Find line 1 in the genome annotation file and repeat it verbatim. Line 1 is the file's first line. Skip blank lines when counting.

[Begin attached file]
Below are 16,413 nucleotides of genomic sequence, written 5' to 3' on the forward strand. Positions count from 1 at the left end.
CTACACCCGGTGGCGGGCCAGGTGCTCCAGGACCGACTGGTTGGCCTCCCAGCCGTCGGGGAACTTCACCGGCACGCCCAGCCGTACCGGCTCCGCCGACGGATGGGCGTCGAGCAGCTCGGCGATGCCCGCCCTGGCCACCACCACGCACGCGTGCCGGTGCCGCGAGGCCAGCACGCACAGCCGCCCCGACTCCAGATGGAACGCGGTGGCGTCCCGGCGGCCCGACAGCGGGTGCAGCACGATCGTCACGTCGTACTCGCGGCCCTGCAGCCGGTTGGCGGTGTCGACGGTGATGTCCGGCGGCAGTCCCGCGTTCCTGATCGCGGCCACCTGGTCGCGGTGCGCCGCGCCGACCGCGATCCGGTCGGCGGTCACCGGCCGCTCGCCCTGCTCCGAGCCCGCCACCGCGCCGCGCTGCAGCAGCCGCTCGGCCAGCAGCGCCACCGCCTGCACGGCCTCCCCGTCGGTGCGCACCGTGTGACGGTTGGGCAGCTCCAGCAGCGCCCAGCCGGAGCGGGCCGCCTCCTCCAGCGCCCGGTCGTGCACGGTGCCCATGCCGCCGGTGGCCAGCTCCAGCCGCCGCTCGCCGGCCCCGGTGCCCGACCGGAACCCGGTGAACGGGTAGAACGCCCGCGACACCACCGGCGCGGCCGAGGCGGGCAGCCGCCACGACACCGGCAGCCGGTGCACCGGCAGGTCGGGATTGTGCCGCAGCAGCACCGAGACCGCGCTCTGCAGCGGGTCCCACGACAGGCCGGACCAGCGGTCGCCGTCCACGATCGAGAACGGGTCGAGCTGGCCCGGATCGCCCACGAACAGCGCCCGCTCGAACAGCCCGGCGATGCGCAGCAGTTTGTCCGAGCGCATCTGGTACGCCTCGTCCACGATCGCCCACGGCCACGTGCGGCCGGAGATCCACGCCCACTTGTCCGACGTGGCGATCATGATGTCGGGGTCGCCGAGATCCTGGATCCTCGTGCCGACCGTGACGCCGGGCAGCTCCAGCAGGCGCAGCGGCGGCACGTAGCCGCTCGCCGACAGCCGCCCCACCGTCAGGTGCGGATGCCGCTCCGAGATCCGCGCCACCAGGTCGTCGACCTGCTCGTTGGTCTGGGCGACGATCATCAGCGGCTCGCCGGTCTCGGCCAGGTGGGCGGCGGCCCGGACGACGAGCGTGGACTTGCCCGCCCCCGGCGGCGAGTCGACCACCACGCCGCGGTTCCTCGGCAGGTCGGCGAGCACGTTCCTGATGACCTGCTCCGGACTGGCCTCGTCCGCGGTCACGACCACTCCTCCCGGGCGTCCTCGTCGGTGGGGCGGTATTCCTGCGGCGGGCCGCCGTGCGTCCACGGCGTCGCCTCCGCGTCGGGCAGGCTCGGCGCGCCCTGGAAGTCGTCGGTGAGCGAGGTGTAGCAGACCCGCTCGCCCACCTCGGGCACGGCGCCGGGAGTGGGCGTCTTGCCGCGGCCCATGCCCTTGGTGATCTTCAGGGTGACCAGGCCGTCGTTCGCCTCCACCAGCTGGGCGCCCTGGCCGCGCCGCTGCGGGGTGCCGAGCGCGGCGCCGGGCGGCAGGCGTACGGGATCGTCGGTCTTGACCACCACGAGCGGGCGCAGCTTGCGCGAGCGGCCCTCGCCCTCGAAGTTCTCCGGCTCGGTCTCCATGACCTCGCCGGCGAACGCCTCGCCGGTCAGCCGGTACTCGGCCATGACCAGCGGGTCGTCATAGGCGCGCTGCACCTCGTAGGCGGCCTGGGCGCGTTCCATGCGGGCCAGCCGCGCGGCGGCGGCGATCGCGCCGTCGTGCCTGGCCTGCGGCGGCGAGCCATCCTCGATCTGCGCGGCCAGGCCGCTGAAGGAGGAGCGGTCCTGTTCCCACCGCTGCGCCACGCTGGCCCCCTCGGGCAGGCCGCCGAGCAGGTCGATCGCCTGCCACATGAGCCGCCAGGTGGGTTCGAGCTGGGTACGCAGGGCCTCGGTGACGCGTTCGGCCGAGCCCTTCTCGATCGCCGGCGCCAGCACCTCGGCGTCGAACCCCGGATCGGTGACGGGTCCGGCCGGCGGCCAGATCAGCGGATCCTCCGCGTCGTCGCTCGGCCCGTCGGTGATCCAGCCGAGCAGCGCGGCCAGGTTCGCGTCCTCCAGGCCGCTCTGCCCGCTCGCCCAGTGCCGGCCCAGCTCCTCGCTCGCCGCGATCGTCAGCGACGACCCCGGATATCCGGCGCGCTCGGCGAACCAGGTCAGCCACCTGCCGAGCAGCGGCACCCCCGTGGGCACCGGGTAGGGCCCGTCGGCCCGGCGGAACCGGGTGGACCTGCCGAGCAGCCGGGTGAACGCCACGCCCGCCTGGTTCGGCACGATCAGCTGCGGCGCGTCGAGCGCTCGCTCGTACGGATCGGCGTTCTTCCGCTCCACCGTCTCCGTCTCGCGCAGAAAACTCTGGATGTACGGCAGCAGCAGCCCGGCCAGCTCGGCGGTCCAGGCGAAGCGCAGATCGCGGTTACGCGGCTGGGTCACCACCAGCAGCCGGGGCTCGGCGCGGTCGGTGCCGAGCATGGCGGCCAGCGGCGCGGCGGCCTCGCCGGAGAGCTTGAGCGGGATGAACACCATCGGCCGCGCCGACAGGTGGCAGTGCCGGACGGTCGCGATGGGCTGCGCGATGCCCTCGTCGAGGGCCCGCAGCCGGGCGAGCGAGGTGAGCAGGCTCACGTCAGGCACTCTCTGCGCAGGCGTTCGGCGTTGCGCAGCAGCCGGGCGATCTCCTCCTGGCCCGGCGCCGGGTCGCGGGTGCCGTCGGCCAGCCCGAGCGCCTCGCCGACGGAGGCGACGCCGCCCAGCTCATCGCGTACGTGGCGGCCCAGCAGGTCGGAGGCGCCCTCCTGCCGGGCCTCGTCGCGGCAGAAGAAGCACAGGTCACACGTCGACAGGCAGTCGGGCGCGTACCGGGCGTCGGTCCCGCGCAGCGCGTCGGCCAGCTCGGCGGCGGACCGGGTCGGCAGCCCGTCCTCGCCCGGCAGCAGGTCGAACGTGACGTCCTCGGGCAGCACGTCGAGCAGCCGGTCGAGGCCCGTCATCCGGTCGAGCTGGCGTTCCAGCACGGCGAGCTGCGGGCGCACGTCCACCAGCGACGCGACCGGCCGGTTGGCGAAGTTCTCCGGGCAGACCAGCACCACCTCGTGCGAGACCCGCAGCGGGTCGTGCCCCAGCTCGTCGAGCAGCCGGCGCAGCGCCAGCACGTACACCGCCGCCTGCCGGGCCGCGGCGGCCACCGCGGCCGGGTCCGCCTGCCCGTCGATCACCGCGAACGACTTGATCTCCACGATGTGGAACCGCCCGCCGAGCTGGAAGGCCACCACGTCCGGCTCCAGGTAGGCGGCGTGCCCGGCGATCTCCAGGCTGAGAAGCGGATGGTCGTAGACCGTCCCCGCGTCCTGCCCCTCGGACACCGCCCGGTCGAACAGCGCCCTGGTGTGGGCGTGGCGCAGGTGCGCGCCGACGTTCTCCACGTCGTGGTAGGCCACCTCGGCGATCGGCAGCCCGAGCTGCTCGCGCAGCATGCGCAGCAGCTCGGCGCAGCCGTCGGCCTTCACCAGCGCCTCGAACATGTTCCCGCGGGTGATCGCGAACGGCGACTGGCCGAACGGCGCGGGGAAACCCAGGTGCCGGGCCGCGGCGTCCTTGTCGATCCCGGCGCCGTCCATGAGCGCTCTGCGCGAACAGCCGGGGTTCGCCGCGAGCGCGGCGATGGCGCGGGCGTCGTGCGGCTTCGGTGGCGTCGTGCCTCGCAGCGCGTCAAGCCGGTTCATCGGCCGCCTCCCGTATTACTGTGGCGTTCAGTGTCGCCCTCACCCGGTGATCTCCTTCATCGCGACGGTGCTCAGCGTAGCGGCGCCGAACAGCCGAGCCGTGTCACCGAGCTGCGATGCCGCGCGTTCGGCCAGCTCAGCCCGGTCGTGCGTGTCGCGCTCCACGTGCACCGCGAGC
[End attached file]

Below are 16,413 nucleotides of genomic sequence, written 5' to 3' on the forward strand. Positions count from 1 at the left end.